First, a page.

Copenhagen has a widespread reputation for being an expensive city to visit. Accommodation rates are high, a meal at a nice restaurant might set you back your first-born, and don’t even get me started on the shopping! That being said, there are still several ways to visit Copenhagen on a budget without settling for hostels and street food. You just have to know where to look and do a little extra planning beforehand.
Traveling as a family is never particularly cheap in Europe, but we’ve almost always found ways to stay under our budget, and this trip was no different. The following Copenhagen travel tips are from our own experience attempting a budget-friendly trip to Copenhagen as a family, but they could easily apply to couples or even solo travelers as well. I’m sure there are plenty more ways to save a buck here, but the following is what worked for our family of three and kept us under our £1,000 maximum. (Pretty decent for one of Europe’s most expensive cities!)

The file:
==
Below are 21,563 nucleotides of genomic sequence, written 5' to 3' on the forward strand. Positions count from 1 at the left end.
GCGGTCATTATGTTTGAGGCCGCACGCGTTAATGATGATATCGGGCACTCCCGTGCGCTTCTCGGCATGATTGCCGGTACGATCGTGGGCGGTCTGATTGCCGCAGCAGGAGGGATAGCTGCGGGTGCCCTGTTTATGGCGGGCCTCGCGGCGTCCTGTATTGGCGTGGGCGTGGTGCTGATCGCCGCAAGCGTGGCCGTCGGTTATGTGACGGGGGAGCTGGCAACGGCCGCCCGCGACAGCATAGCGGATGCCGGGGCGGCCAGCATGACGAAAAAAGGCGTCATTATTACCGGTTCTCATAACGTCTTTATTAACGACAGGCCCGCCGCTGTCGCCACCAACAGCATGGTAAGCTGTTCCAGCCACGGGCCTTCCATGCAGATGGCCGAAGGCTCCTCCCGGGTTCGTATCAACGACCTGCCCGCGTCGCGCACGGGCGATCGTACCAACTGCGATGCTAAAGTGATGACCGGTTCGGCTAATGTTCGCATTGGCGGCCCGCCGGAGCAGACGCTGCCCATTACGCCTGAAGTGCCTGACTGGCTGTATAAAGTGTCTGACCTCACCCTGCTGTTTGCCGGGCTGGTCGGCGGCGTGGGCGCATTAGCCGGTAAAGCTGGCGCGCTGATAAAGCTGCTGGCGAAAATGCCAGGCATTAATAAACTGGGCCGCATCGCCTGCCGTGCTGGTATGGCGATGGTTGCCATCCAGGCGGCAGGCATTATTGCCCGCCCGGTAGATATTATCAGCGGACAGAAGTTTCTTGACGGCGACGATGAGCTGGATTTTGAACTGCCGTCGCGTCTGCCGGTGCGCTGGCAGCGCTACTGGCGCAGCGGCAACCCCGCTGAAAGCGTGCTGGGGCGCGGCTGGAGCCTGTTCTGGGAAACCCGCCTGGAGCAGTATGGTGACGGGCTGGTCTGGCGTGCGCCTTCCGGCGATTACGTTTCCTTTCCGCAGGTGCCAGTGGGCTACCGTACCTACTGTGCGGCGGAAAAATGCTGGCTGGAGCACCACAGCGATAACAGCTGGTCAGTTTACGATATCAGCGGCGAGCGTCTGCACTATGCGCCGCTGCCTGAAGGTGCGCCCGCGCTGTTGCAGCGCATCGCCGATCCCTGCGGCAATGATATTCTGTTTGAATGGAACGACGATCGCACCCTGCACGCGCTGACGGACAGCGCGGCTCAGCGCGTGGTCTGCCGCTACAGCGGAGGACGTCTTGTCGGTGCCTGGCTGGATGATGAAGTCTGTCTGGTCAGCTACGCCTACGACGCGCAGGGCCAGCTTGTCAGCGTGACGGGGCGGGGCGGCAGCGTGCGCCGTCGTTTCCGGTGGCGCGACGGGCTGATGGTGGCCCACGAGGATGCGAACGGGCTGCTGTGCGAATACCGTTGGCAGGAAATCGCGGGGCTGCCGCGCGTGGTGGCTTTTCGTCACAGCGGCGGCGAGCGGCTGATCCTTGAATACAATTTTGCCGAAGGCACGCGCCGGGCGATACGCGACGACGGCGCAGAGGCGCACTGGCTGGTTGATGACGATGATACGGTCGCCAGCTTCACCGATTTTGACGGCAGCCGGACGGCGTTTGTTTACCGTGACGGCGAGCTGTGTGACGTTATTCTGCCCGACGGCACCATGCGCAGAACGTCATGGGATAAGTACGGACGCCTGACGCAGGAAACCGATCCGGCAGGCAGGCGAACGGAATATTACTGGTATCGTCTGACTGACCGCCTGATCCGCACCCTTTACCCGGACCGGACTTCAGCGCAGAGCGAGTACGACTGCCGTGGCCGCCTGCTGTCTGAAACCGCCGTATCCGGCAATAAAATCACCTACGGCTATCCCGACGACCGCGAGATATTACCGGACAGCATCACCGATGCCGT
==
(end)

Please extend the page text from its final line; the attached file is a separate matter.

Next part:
Finding Cheap Flights to Copenhagen
From London and most other cities in Europe, the quickest way to get to Copenhagen will be to fly there. A large number of popular airlines fly into Copenhagen, but I found the cheapest, by far, to be Easyjet.
I know lots of folks cringe at the idea of taking budget airlines like Easyjet and Ryanair, but as a frequent traveler, there’s no one else I’d rather fly with in terms of price.
We were able to secure round-trip flights from Gatwick to Copenhagen with Easyjet for only £175. That’s under £60 per person! Bringing only carry-on luggage allowed us to avoid check-in bag charges, so our flights ended up being one of the least expensive items in our budget.
Both Easyjet and Ryanair typically have decent prices on airfare on any given day, but if you really want to score cheap tickets like the ones we did, you need to follow both airlines on Twitter or sign up for their newsletters. That way you’ll be the first to know about flash sales and other good deals. (You can follow Easyjet on Twitter here and Ryanair here.)
How to Get Around in Copenhagen
After you land at the airport, the cheapest and fastest way to get to the city center is via the metro. A single use ticket for three zones (which is what you’ll need to get to the city center) costs DKK 38. You can purchase your tickets from the metro counter near baggage claim. The process is quick and easy and your journey into the city center should take around 15 minutes.